With the can-do attitude that served her well all her life, Mrs. Johnson’s work with NASA involved making complex and unique calculations of the orbital mechanics which were critical to the success of the first and subsequent U.S. crewed spaceflights.

Her 33-year career in the space program started with the very first space flights of Alan Shepard and then John Glenn and extended through to the planning for coordinating the vehicles involved in the 1969 moon landing, Space Shuttle missions, and even a mission to Mars. The astronauts were brought home safely on the failed Apollo 13 mission because of her calculations. She was part of the high-level Space Task Group responsible for launch and landing data. She co-authored 26 research papers.

our black history wv

Mrs. Johnson’s attitude was: “I always tried to do my best, because I did not want anyone to bring my work back to be redone – and they never did!”

The space agency noted her ‘historical role as one of the first African-American women to work as a NASA scientist.”

Her experiences also made her a strong proponent of STEM (science, technology, engineering and mathematics) as an educational focus.

For her achievements, Mrs. Johnson received numerous honors: the nation’s highest civilian honor, the Presidential Medal of Freedom from President Barack Obama in 2015; the Congressional Gold Medal in 2020 posthumously; and a Silver Snoopy award, often called the astronaut’s award, for her work in assisting astronauts during the space missions.

She received 13 honorary degrees, including an honorary doctorate from WVU in 2015 and an honorary doctorate from the University of Johannesburg, South Africa, in 2019. Four buildings have been named for her; two are major NASA facilities. The Katherine Johnson Independent Verification and Validation (IV&V) Facility is located in Fairmont, WV.

From her first marriage, she had three daughters; Joylette, Constance, and Katherine. She later was remarried for almost 60 years, and happily, her family expanded to include 6 grandchildren and 11 great-grandchildren at the time of her death in 2020.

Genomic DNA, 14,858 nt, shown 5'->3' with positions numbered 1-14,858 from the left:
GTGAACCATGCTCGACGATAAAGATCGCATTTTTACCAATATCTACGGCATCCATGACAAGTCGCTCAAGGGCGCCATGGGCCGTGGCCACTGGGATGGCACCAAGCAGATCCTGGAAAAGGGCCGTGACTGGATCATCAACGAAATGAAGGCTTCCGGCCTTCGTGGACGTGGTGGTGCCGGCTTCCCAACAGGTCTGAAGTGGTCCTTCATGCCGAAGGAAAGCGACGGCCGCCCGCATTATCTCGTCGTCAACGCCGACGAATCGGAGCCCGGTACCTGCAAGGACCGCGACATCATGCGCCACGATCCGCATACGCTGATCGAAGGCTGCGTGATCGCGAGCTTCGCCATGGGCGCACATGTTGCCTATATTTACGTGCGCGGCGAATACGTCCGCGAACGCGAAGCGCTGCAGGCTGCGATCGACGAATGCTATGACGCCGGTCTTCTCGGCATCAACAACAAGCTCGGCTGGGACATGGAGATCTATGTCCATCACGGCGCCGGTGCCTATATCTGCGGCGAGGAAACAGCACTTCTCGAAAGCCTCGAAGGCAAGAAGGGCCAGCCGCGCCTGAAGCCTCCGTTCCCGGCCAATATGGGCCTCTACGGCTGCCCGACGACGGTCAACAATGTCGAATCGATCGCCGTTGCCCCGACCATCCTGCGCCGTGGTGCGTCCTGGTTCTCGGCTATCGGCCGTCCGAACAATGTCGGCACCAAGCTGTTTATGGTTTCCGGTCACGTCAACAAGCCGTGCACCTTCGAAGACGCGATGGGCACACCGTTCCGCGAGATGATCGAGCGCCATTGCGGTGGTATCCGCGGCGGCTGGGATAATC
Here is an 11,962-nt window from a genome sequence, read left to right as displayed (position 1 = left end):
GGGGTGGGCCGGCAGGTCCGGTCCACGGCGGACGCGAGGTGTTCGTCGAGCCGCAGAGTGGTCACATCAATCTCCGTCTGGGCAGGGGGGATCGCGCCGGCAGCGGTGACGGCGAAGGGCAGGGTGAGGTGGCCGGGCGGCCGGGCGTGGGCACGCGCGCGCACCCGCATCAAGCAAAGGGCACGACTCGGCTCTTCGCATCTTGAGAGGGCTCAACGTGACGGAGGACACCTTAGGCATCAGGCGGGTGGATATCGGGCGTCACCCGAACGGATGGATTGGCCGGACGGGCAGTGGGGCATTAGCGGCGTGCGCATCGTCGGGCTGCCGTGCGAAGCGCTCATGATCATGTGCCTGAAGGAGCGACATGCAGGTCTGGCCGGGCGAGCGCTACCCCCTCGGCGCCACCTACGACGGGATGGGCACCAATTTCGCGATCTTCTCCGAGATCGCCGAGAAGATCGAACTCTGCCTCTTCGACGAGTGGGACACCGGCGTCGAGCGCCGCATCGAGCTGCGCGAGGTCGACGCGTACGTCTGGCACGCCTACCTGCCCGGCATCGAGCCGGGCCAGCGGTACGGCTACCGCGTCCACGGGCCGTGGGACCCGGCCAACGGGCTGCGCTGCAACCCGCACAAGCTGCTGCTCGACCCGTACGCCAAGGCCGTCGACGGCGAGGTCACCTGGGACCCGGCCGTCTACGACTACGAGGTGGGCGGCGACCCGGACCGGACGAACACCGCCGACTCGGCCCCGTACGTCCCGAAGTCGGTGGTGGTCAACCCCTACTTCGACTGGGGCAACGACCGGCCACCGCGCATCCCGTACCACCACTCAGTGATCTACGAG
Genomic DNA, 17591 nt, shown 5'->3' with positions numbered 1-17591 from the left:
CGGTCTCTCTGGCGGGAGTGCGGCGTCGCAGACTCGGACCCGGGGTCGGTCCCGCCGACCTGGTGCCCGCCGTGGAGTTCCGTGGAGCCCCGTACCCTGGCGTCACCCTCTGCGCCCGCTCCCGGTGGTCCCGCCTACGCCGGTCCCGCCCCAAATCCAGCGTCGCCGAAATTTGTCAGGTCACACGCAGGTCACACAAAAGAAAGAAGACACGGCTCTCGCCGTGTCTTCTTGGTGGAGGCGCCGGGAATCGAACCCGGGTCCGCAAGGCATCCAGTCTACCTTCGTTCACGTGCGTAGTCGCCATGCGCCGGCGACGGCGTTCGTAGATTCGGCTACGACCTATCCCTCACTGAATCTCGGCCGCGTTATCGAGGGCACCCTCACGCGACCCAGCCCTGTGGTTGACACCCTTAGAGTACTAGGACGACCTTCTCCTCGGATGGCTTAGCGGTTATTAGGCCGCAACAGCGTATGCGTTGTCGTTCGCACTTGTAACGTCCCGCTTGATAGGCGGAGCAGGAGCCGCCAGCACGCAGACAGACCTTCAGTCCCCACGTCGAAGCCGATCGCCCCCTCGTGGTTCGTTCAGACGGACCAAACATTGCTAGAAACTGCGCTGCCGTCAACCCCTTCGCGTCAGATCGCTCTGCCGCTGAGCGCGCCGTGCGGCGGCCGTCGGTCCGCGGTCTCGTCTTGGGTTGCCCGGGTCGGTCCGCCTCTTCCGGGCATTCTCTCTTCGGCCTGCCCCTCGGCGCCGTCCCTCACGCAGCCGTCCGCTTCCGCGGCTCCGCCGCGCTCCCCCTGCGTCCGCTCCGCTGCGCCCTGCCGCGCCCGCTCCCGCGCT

Tuesday, January 26, 2021

Statewide WV online pre-registration for COVID-19 vaccine is up and running

i got my vaccine stickers

The West Virginia Department of Health and Human Resources has created an online registration system for state residents to sign up to get notified of when they can get vaccinated. The system went online Monday 1/25/21.

You don't have to be any certain age or in a priority category to voluntarily pre-register on the site. You have to create an account in the system by providing information like your birthdate and home address. You will have to provide a way to be contacted, such as email or phone or text, for when an appointment becomes available for you to get vaccinated. You have to  create a username and password that you'll need to be able to retrieve later to log in for updates and information. 

The system will still apply the state's vaccine plan priorities, so older people should expect to be ahead of younger people as appointments for vaccination become available in your geographic area.

Learn more about the system here and click the Sign Up Here gray button at the bottom of the page to create your account.

Senior West Virginians age 60 and over who have concerns or questions about this can call WV Senior Legal Aid at 1.800.229.5068 for help. 

Friday, January 08, 2021

Tips for Avoiding COVID-19 Fraud

Fraudsters never miss an opportunity. Fear of the pandemic and confusion about the vaccine create excellent opportunities for scammers to get between you and your money.

Seniors are among the most vulnerable to both the novel coronavirus and consumer scams related to it. Of course senior West Virginians are seeking information about how to prevent getting infected, so being skeptical is as important as it has ever been. 

To help protect yourself from the opportunistic virus scammers:

- Know that vaccination and testing is FREE. If someone is asking you to pay, it's a scam.

- Recognize that URGENCY and SCARCITY are easily used by scammers to trick you into making bad decisions. Cavemen scammers probably used these tactics, they are so old and effective. Take a minute to breathe and consult your trusted sources before giving your money or your personal information to anyone no matter how much pressure you are under. In fact, the more pressured you feel the more likely you are about to get scammed.

- Know that the government IS NOT going to call you and ask for personal information for you to get vaccine or treatment. This is also true about the IRS, remember those scams? It's that time of year, they'll be coming around again soon, too.